the detective 1: horizontal departure


I wake up slowly in the soft infinity,
to discover I’m a dried out coffee stain
on the office floor.

By eight o’clock, I’ve morphed into a forgettable insect;
in half an hour, give or take, I’m a currawong
with a broken wing that fluttered through a window;
and when a customer knocks at nine,
I’m vaguely human, vaguely a detective,
polite, denatured, and unnatural.


My client’s dressed in gray scale
with retrolescent highlights,
hand-tinted, frame by frame.

She asks me if I’m qualified,
and when I indicate my prized achievement,
she is not impressed.

This is a diploma in designing
counterfeit certificates,
awarded magna cum laude.

I have ready explanations.

It depends who reads it.
The quantum onlooker always changes
what’s onlooked.

And it was left here by a previous occupant,
an investment adviser, as I recall.

Let’s get down to business, shall we?
For everything we learn, a fantasy’s forgotten.

When I mastered quantum theory,
an important dream was lost:
I need to rediscover
what lies beyond the obvious sea.

Your case is curiously nonsensical, 
but I’m not the kind of detective
who rushes headlong into anything at all.
All of my decisions are based
on thorough mathematical reasoning,
and what my horoscope says.

I consult my diary, scratchings on the wall—
shaky rows of four with diagonal reinforcement.

With Aquarius ascendant,
I have a little brooding and moping
on my schedule for today,

but I think that I can fit you in.

Let’s take a walk in the world outside,
there are things you need to see.

I’m afraid I cannot go with you.

Before my revelation, I undertake
a brief but suspenseful study of my nails.

I’m imprisoned in this office,
and I can never leave.

Then how will you resolve my case?

A single phone call should be sufficient,
I’ll contact the Embassy of the Ocean.

My client taps a foot and paces,
fishes in her handbag and retrieves
an origami model of a crumpled
piece of paper, a Smith & Wesson .38,
and a fish.

She targets my crescent-moon glasses
with the fish,
and by unexpected oceanic magic,
invisible doors in the walls and in the ceiling
are restored to visibility.

After brief discussion,
counterpoint and rapprochement,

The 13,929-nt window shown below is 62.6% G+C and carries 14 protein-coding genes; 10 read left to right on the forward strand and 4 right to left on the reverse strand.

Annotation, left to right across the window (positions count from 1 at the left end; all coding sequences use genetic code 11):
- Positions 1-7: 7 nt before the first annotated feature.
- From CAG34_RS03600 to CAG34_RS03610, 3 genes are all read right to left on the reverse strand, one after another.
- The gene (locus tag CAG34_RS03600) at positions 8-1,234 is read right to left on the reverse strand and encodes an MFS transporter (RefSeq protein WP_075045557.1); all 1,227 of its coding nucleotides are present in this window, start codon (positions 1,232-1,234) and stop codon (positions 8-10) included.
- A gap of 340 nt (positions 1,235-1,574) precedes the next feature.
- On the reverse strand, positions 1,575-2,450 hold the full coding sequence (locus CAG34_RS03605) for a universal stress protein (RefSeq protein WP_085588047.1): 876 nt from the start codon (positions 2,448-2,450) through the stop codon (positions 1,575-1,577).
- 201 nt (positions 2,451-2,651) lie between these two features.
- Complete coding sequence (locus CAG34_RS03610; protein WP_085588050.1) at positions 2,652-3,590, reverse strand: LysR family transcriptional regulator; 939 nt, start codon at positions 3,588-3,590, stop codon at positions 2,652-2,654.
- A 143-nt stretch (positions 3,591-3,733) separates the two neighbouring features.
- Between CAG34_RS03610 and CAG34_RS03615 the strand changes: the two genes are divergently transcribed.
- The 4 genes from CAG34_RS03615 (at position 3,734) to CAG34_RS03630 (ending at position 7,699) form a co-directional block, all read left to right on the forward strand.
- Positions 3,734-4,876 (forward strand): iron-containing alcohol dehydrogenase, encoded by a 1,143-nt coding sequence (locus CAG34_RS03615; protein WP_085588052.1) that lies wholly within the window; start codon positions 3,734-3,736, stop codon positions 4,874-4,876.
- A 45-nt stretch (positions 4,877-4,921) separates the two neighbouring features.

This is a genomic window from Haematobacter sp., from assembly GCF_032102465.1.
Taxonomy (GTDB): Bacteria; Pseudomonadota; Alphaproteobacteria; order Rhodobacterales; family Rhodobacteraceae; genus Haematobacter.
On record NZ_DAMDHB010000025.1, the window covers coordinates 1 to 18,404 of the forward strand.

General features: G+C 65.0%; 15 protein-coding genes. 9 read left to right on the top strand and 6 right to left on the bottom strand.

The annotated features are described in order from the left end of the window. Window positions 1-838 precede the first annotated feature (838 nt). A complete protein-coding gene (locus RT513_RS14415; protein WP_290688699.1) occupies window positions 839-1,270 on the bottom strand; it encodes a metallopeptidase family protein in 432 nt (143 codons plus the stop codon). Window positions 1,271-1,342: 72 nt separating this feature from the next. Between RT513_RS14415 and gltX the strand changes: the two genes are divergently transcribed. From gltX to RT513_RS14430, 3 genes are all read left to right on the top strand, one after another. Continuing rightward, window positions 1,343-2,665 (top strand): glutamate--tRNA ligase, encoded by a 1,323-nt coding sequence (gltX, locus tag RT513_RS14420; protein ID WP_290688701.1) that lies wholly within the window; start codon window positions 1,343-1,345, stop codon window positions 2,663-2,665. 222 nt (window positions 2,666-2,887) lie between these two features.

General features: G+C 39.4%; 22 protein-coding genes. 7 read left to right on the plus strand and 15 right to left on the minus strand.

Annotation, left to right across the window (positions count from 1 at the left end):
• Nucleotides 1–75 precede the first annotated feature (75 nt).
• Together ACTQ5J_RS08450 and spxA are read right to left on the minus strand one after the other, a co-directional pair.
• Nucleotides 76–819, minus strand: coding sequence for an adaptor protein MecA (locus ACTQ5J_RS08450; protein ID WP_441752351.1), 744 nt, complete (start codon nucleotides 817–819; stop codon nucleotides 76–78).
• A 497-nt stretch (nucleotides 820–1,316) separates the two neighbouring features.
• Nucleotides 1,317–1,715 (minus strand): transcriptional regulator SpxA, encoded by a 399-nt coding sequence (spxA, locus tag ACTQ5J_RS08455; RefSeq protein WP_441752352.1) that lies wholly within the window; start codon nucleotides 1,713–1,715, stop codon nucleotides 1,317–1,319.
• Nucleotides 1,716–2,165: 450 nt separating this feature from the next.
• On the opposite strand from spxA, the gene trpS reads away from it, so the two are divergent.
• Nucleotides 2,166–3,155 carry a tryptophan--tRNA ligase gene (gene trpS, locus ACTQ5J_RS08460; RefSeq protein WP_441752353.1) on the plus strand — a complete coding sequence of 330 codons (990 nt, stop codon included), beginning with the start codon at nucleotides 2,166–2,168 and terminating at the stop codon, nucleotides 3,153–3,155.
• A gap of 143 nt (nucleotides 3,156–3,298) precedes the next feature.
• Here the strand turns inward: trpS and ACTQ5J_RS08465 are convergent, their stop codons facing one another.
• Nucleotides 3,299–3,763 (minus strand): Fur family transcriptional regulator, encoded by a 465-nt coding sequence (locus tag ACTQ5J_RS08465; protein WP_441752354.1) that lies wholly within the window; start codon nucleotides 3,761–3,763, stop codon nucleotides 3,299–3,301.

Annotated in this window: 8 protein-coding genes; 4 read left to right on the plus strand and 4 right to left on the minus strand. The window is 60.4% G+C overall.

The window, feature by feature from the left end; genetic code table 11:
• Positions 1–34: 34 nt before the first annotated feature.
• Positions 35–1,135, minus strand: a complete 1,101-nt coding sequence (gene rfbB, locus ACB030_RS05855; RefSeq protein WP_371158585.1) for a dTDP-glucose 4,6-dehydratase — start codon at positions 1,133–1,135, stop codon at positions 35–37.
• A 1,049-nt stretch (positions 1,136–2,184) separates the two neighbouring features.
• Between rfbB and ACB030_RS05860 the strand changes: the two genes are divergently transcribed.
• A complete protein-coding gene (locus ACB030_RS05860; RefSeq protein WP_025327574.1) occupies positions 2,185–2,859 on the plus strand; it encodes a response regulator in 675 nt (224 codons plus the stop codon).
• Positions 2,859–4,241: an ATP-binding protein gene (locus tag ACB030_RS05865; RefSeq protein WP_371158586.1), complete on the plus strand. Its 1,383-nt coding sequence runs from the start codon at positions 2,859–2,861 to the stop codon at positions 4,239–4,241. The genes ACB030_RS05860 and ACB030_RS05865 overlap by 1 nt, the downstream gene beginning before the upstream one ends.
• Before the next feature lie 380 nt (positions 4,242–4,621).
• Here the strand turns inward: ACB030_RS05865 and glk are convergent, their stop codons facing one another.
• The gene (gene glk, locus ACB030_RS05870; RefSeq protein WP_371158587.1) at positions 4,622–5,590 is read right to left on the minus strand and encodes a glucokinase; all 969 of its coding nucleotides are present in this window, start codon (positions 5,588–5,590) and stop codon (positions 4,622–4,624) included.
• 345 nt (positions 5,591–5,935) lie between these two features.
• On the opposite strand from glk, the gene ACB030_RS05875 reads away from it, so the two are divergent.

we agree that we’ll depart
in a horizontal and westerly direction.

(to continue)


Something I should have realized sooner: this piece does not display properly in the WordPress Reader (the web page is fine). The same thing applies to some earlier pieces as well. Unfortunately I don’t have a solution at present …

Maintaining the balance of fact and fantasy in the world is possibly the work of Jakaíra, the god of clouds and mist in the mythology of the Brazilian Tupi-Guarani peoples. She makes appearances here and here.

The Embassy of the Sea appears in China Miéville’s intricate and imaginative novel Kraken.

artwork  before and after facts (part above)

45 thoughts on “the detective 1: horizontal departure

    • Thank you so much for the feedback and kind comments. This is my third attempt at serialization, and to date I’ve been a little unsure about it. It does give the opportunity for a more complex narrative, but makes it harder to dip in in the middle. In any case, it’s fun to write and I’ll probably do a few more.

      Quantum mechanics seems to have a semi-mythical status independent of the facts, so I just stretched it a little further.😃

      Liked by 2 people

    • Glad you enjoyed. It may be a quantum mechanical stretch but close enough, and I think that “to onlook” is a sensible verb because that’s what onlookers do. Otherwise they’d be lookoners.😸

      Yes, we learn and our wonderful fantasies disappear and we can’t get them back. Unfortunately that’s how reality works.


    • Thank you for the kind feedback. To be honest, given that writing is a kind of reflection of the writer, from the inside, it feels like a bit of a jumbled mess. Still, I guess that’s better than being totally one-sided, and not even aware that the other side exists. As I may have been in the past.🤓